No, fried wontons are not the same as fried momos. Gosh, that’s like saying Rachael Ray is Rachel Roy! Just because she has good hair, it doesn’t make her “Becky” and just because it is a fried Asian appetizer with meat filling, it ain’t a fried momo. Momos hail from the Tibet-Nepal region whereas wontons are Chinese, and the that is not even the biggest difference.
Anyhoo, back to our wontons, the custom-shaped dumplings usually filled with pork meat. Variations often feature a chicken, mixed vegetable or crab filling. This recipe will tell you how to whip up a batch of meat-filled (chicken, beef, turkey, pork or lamb) fried wontons.
Print Recipe Won to the Ton.
Deep fried meat dumplings.
In a large bowl, add the meat, ginger, garlic, green onions, soy sauce, oyster sauce, curry powder and kale and mix well to combine.
To make the egg wash, in a small bowl, add the water and egg and whisk with a fork.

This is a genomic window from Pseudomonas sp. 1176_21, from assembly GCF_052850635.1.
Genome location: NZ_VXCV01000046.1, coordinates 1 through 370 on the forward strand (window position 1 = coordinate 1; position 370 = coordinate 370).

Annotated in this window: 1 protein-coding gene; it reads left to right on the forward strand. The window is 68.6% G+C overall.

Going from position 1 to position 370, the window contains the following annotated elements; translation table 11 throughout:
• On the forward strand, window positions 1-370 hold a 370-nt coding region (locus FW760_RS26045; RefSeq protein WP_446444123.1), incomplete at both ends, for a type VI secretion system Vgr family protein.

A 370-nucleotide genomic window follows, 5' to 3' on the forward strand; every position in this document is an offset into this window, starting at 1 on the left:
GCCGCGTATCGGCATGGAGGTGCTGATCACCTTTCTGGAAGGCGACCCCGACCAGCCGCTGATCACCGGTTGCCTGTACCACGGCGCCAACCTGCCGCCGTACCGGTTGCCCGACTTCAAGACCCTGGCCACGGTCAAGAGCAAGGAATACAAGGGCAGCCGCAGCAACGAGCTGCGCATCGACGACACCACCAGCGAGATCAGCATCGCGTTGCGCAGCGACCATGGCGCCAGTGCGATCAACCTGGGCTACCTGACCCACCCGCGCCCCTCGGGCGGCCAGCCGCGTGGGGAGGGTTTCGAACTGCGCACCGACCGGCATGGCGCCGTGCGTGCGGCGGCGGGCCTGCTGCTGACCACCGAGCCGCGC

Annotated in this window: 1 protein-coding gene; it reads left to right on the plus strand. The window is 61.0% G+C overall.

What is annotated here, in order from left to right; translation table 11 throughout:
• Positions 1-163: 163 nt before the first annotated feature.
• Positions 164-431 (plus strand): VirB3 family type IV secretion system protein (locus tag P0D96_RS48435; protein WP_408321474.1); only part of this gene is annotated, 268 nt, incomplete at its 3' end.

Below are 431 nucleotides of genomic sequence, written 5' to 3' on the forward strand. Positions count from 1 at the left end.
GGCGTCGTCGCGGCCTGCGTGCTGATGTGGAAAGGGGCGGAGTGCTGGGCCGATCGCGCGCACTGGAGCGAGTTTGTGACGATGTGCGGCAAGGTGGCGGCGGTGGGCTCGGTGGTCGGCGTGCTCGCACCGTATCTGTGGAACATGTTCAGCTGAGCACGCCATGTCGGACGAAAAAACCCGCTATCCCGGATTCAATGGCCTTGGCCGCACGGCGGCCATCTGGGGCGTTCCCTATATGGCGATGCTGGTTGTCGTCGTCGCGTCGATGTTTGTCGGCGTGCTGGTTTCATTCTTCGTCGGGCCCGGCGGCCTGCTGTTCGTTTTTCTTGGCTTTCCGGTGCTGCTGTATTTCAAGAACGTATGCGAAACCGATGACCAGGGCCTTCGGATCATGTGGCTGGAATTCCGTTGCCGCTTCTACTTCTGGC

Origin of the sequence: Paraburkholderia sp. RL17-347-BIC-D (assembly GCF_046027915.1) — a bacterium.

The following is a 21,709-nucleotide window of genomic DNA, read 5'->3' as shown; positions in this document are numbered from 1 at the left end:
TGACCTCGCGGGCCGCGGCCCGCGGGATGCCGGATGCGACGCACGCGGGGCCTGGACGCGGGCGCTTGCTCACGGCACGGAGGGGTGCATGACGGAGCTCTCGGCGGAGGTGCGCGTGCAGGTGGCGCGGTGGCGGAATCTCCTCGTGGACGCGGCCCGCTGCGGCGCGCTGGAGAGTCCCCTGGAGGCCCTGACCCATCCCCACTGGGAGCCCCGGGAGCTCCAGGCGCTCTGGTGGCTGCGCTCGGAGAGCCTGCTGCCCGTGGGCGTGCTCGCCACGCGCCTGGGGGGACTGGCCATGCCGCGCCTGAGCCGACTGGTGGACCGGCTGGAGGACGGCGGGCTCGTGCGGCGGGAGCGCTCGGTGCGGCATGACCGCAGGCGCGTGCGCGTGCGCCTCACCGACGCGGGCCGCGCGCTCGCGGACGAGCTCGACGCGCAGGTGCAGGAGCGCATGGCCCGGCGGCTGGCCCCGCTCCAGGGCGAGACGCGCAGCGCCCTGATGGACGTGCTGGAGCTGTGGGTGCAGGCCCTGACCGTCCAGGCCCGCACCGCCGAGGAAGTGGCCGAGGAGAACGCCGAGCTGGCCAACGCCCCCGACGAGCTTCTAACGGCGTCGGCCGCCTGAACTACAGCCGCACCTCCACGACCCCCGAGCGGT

To assemble the wontons, place a wonton wrapper flat in the palm of your hand. If frying, place 1 teaspoon of mixture in the center of the wrapper. If boiling, add 1 tablespoon of the mixture. Dip a finger in the egg wash, and paint all 4 edges with the wash.
Fold the wonton in half, corner to opposite corner to make a triangle. Seal tightly all around. Make sure there are no air pockets or holes in the wonton. Fold the longer two triangle points together and seal to make the wonton shape.
Place folded wonton on a clean, dry plate or baking sheet and cover with plastic wrap to avoid drying out. When wontons are all folded, you can store or freeze.
Heat the oil in a wok or heavy bottomed kadhai.
Add a few wontons to the oil to fry, turning occasionally until they are golden brown.
Remove them to a draining rack placed over a baking sheet so they can drain excess oil.
Serve with a sweet and spicy dip.